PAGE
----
In a photograph taken at the unveiling of his commission at the all white men’s River City club in Kansas CIty. The painting centered around the Natives trading with Settlers on the banks of the Missouri. This painting is a document not only to the birth of what would become Kansas City but also the birth of capitalism and commerce in the Show Me State. Obviously this imagery is well suited for a private, elite group of used car salesmen and bank managers who believed their own self made mythologies.
Mardike’s photograph captures Benton center stage, speaking contemporaneously in a tuxedo, in front of an entertained group of socialites similarly tailored for the evening. His painting hanging above the marble fireplace behind him. Benton’s shadow dominates the wall behind him, blurring out a woman in a dress and leading the viewer’s eye to a couple in the corner of the composition. The man has his head down, the woman looking on with a serious expression. Even in a crowd of his imagined peers, a demagogue’s speech can only go so far in pleasing all the masses.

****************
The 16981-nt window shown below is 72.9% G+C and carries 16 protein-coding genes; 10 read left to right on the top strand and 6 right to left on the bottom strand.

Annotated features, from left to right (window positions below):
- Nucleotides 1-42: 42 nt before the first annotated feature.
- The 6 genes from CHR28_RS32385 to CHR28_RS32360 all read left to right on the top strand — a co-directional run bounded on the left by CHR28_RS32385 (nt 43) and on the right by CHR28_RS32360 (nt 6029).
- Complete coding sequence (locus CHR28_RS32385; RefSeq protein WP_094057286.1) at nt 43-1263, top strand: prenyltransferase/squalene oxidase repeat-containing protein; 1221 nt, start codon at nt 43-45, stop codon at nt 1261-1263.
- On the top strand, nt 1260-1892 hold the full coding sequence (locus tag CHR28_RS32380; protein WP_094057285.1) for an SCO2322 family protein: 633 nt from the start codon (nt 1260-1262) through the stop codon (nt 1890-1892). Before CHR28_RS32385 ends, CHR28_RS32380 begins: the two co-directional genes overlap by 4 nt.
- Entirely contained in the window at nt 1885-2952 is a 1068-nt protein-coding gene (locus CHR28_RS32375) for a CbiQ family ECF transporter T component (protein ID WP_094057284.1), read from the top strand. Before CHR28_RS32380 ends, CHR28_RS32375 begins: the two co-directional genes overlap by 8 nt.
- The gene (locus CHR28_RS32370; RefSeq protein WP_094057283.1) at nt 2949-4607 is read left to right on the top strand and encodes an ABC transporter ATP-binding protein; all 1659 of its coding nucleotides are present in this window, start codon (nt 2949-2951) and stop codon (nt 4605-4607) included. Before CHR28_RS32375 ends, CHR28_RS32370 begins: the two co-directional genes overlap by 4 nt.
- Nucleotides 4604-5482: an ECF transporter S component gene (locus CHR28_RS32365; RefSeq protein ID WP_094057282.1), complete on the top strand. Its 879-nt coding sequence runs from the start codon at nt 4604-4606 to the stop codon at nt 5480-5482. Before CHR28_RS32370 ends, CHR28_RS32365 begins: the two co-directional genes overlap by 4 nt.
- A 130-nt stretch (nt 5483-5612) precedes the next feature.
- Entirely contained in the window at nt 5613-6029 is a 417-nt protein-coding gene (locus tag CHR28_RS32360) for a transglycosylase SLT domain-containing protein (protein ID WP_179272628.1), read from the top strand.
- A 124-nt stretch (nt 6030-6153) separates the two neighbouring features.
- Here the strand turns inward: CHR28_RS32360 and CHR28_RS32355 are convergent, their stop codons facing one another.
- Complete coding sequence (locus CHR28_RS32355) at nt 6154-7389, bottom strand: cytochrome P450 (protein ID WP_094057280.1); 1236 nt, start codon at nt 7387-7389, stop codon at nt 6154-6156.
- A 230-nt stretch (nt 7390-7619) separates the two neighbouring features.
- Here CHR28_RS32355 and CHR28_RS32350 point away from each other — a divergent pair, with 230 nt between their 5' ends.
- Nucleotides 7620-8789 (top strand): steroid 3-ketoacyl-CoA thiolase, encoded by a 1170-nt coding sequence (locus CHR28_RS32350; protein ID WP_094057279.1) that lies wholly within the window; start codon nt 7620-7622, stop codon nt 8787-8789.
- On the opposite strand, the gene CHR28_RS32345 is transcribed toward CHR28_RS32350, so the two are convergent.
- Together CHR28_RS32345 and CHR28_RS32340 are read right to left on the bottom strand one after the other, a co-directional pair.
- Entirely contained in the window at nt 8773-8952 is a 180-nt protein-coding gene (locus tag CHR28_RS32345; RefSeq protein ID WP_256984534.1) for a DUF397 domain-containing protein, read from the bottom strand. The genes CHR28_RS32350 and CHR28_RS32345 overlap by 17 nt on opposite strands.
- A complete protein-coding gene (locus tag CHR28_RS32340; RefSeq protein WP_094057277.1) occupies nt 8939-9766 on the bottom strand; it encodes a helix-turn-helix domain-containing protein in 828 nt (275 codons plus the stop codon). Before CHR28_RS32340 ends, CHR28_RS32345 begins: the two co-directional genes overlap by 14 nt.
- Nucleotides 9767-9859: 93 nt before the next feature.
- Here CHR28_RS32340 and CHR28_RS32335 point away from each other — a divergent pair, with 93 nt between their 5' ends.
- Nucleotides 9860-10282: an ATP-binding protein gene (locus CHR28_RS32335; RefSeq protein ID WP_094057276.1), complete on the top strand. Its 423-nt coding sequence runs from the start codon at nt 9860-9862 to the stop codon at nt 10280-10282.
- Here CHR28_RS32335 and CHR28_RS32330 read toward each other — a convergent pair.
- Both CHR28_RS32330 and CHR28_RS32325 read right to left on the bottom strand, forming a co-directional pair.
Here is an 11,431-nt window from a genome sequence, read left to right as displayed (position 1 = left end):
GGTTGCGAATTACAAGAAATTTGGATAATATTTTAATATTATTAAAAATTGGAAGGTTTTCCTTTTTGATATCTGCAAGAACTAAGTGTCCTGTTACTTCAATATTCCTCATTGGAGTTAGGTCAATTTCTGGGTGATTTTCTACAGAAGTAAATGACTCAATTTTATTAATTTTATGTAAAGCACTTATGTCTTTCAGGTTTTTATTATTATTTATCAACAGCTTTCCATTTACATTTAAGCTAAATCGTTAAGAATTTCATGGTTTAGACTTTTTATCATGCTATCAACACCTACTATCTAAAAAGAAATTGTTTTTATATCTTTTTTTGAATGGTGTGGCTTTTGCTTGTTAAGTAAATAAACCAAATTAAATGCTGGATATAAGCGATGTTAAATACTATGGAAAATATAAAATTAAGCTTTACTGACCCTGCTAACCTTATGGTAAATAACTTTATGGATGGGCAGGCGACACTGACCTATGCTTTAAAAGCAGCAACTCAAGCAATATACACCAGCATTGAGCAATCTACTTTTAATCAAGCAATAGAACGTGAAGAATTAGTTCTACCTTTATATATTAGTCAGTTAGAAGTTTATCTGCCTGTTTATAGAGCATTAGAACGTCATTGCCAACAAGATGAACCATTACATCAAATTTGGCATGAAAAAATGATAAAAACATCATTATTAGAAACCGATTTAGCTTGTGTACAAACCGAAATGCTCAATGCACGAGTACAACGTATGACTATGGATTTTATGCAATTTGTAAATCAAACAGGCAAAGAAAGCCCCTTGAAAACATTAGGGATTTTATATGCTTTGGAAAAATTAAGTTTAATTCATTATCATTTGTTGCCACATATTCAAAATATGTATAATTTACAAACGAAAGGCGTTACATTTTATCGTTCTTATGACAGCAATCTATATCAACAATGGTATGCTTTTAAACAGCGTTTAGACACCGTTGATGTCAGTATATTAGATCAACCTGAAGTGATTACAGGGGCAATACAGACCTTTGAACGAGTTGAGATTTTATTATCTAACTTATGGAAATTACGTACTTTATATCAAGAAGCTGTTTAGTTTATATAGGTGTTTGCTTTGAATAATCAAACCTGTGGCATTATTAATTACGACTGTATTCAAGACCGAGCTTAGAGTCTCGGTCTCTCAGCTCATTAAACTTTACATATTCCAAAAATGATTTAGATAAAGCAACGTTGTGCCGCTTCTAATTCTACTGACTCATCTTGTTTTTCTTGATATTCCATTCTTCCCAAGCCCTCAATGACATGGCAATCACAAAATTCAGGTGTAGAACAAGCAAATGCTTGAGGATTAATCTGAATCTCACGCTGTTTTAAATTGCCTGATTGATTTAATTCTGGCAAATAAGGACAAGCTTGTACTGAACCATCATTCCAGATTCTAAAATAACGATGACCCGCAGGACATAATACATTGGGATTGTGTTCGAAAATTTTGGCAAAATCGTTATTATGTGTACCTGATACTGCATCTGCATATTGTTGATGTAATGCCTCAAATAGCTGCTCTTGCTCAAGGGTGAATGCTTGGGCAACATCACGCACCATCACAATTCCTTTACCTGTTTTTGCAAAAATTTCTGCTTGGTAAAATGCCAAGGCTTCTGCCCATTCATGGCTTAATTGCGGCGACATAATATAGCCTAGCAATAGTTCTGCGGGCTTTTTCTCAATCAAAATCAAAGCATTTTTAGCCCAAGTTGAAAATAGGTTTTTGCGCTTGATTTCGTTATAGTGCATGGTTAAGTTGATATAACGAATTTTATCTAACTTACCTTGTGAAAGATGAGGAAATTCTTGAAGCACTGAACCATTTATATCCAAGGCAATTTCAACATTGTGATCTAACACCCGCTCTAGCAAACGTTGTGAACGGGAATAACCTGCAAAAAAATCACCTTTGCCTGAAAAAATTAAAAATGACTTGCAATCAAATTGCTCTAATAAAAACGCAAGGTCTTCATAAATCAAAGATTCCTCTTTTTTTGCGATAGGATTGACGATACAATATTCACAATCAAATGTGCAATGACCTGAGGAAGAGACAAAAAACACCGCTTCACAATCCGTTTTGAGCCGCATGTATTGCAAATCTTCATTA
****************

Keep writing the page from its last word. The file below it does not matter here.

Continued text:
Mardike’s Beautiful Family Portrait
Benton paid Mardike for a particularly beautiful portrait. A family portrait, the photograph is much more than that. Benton is behind his easel, an uncommon smile sheepishly painted across his face. His child is modeling in the chair in front of him, back turned to the camera. Behind Benton in the corner of the room is Rita. She is watching over the proceedings with a finger pressed into her chin, glasses laid out on her lap. Behind her is a mirror, with the scene played out in reverse. The child has a big grin on his face, Benton’s back reflected towards the viewer.
There is more than a whiff of Velasquez’ Las Meninas in the photograph. It’s a descriptive portrait with a wonderful play of light and dark throughout the composition. A warm glow emanated from the central participants, who seem unfazed by the presence of the camera.
In the video accompanying the photographs in the gallery, Mardikes simply stated, “She wanted a portrait of him. He wanted his $25 worth, I just wanted a photo I could live with.”
Mardikes captured so much more with his photographs. On the surface, the work habits of a diligent and hard working artist are on display. Benton spent his career capturing so many different aspects of America and its history. Painting racism, violence and corruption, Benton’s regionalist progressive ideals turned commercial and towards the establishment over time. This exhibition of photos captures that and the man behind it as well, warts and all. The unspoken truth on display in these wonderful photographs by Michael Mardikes is the true art.